Denial letters often take out a paragraph from an incorrect policy version or a different one than you were provided with. Also if there are any ambiguities they must be resolved in the customers favor . A good bad faith lawyer will review all this , plus the claims handling process of your claim, and give you an expert opinion . Most do not charge a penny to review it and will work for a percentage of what they recover. Therefore they only take strong cases they can win or settle . You need an actual expert to review these materials not fwf


Thanks for the advice. I will surely consult an expert in this field and see if they can find any loose angles.

barbcole said:   Sorry, but think about it for a minute. If they allowed spouses and children to drive unlisted because its only a learners permit, they would be allowing some of the riskiest drivers to operate the vehicles without having the chance to reprice the policy.I agree. If anything, I would like to know which insurance companies would actually cover damage to a vehicle committed in violation of this exclusion and avoid them, since clearly they disrespect their customers so much, having those who abide by the exclusion (adding those other drivers who live in the house to the policy) and pay a higher premium as a result, effectively subsidizing those customers who expect to receive the same coverage without adding those other drivers who live in the house to the policy.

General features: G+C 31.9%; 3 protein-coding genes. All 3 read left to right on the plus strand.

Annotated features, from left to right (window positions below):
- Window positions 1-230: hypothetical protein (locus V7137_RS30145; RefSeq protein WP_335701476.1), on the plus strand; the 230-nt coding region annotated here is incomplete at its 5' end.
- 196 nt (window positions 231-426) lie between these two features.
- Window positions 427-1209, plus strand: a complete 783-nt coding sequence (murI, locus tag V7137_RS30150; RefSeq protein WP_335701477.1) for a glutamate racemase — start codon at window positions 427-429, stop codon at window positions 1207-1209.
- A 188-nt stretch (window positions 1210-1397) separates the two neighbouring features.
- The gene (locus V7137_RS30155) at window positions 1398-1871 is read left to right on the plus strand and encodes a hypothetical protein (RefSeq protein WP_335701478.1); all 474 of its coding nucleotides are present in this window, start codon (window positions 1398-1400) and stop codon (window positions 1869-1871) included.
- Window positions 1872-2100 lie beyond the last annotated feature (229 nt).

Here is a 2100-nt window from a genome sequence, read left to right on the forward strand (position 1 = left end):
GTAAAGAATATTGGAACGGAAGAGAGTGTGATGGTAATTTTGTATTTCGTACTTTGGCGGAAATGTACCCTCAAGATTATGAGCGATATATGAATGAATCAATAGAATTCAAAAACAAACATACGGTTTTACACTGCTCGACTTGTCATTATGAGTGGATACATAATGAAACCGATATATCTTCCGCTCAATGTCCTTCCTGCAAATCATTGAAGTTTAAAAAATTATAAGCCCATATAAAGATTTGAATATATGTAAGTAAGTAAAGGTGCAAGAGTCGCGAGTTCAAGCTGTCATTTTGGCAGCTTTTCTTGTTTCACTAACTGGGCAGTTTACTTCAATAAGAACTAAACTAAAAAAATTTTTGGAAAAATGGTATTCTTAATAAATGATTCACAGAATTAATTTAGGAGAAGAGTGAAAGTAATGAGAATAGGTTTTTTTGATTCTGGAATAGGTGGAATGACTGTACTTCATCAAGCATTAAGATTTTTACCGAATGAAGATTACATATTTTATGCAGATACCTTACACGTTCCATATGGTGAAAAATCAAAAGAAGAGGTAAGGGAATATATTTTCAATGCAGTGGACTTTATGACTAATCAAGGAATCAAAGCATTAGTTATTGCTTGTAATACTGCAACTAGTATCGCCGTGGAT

csisking said:   Thanks for the advice. I will surely consult an expert in this field and see if they can find any loose angles.You skipped a step. Have you even read your policy yet? SIS is right that denial letters pull language from standard policy templates that may or may not match what is in your actual policy. Adjusters often work for multiple companies and may not even know what is in your actual policy. Their job is to deny claims.

Not saying that the denial isn't legitimate, but this will be a whole lot easier if you find out that the exclusion doesn't even exist in your policy.

dcwilbur said:   csisking said:   Thanks for the advice. I will surely consult an expert in this field and see if they can find any loose angles.You skipped a step. Have you even read your policy yet? SIS is right that denial letters pull language from standard policy templates that may or may not match what is in your actual policy. Adjusters often work for multiple companies and may not even know what is in your actual policy. Their job is to deny claims.